A good week turns sour
What started out as a positive week for the equity and commodity markets, turned negative in a hurry. The Dow lost over 400 points Thursday leading to losses of 256.75 for the week settling at 10,990.81 today. Oil followed the Dow lower, losing $3.89 a barrel to end trade at $81.48, as demand concerns remain in the market. The dollar index rose sharply as did gold. The precious metal set new all-time highs on its way to gains of $81.40 finishing trade at $1,827.50. The late week sell-off affected commodities too.
Corn has set several new all-time highs and settlements this week, but is down 1 ½ cents as of Thursday ending trade at $7.13 on the December contract. Production concerns remain in the market providing underlying support for the time being. Some new yield information will hit the market next week as the ProFarmer crop tour gets underway on Monday. Exports were reported as 902,500 MT, which is down 5 percent from the previous week and down 1 percent from the prior 4-week average.
Soybeans were the leader amongst the agricultural commodities this week, adding 26 ¼ cents to settle at $13.61 on the November contract. The oilseed continues to be range bound between $13 and $14 as it has for the last six months. Pods are being filled for a majority of the crop, but moisture concerns are adding support. Exports saw a slight up-tick at 190,700 MT, which is up 32 percent from the previous week and up 12 percent from the prior 4-week average.
Wheat is down 1 ½ cents on the week to end trade at $7.39 ¼, on the December CBOT contract. Support is being lent to the market from production concerns stemming from low yields and fewer planted acres than anticipated for spring wheat. U.S. wheat continues to struggle against world suppliers as it is believed to be overpriced. A weaker dollar will help in this regard. Exports were pegged at 646,200 MT, which is up 2 percent from the previous week and up 20 percent from the prior 4-week average.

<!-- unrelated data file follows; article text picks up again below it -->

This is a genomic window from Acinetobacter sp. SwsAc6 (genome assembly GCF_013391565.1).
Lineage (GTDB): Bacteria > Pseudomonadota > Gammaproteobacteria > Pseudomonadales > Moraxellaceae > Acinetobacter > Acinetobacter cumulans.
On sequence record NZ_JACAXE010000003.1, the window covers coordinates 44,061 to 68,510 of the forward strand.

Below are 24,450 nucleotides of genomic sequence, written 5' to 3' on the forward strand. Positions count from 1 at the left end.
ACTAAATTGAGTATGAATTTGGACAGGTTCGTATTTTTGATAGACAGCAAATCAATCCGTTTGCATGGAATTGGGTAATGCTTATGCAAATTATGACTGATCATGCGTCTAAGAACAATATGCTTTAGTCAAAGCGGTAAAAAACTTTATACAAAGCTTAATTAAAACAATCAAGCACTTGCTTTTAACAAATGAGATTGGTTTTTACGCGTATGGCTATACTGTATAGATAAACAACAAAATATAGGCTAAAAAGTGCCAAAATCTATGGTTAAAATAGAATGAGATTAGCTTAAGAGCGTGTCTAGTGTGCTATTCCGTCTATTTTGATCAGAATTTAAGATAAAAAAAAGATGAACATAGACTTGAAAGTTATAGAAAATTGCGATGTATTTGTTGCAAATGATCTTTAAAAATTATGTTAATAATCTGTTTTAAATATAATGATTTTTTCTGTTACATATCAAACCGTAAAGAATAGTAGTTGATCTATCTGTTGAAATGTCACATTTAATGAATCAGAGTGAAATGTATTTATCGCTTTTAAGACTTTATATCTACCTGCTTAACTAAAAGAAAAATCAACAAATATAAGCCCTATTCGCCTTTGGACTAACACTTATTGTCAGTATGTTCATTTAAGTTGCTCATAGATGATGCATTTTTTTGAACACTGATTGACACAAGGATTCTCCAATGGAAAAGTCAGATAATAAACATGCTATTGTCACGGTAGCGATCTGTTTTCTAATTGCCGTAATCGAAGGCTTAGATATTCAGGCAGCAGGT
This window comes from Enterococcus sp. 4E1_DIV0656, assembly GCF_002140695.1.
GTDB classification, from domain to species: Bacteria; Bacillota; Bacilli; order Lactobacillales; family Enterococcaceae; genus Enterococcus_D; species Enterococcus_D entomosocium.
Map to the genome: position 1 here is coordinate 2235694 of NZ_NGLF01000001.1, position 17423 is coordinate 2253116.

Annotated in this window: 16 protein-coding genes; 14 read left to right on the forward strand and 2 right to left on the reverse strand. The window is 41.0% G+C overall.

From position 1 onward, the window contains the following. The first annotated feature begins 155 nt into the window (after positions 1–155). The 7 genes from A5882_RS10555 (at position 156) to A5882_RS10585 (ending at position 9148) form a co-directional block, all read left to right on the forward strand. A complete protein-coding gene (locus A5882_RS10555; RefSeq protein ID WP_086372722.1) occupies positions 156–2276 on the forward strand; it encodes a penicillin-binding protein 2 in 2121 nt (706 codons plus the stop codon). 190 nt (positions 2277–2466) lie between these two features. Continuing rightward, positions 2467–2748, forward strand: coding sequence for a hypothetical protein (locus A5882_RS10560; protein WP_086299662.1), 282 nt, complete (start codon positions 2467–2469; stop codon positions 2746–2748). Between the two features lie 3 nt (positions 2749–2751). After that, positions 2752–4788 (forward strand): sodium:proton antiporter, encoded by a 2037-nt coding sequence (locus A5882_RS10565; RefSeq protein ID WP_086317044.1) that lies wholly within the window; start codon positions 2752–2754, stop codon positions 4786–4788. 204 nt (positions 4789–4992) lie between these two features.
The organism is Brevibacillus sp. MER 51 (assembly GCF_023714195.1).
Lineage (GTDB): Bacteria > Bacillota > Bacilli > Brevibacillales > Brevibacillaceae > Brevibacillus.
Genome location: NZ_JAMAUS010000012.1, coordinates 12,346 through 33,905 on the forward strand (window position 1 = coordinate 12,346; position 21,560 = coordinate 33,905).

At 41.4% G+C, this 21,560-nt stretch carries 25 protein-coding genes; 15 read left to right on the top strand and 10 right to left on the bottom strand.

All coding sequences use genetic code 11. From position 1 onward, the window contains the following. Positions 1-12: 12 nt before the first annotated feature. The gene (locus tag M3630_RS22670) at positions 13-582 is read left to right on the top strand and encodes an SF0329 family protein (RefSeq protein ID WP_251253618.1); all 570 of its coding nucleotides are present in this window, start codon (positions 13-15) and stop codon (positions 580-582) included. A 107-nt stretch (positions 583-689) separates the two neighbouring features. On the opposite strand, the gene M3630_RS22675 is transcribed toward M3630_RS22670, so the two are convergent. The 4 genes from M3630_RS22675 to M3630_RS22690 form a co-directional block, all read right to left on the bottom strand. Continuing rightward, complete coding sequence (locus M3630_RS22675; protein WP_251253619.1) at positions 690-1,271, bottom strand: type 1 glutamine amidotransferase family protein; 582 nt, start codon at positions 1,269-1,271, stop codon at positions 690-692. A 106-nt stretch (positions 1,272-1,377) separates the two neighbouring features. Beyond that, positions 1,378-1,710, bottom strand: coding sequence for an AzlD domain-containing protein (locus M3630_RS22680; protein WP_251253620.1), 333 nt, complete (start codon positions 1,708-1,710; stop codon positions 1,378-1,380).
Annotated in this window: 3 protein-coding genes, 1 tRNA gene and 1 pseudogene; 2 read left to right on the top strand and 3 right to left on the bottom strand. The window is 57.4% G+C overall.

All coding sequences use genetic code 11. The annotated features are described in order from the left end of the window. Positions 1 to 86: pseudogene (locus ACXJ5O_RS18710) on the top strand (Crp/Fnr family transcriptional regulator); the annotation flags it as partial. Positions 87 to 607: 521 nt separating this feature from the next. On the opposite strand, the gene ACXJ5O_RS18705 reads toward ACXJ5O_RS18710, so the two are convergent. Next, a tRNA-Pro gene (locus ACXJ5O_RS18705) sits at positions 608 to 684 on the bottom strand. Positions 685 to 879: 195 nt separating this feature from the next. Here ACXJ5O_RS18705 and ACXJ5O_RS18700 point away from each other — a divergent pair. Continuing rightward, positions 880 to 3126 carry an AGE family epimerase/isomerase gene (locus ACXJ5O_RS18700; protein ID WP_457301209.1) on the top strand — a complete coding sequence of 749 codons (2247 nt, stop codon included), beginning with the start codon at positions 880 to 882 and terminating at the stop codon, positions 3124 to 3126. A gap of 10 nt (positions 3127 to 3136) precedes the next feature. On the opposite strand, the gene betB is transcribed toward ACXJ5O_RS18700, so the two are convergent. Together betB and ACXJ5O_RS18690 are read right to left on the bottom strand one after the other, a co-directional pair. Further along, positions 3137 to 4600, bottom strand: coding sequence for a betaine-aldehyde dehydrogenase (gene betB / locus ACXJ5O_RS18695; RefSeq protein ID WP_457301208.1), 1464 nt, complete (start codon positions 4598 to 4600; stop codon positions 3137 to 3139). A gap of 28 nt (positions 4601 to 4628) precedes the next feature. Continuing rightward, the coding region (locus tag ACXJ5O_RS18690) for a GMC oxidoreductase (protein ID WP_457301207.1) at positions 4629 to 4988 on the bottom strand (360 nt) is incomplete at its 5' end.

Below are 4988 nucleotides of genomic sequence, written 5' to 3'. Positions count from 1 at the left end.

A mostly positive week turned sour Thursday, as global economic concerns were the catalyst for another sell-off. Production concerns are supportive for corn and wheat, but weakening demand will keep a lid on prices for the near future. Several record highs were established for corn and gold. Estimated yields will be reported from the ProFarmer crop tour next week, which could spark the market higher.
Spot corn basis continued to slide this week, down eight cents on average, across the country. Basis for spot delivery has now fallen 17 cents on average since August 1, with stretches of the Mississippi River North of St. Louis and the Eastern Corn Belt continuing to be areas of weakness. In both of these regions ethanol plants continue to put downward pressure on the cash market, with some ethanol facilities lowering basis by 15 cents or more just in the past week. A weak export market has given little support to basis out of the Gulf, but basis declines in this area were less than the national average – down just five cents.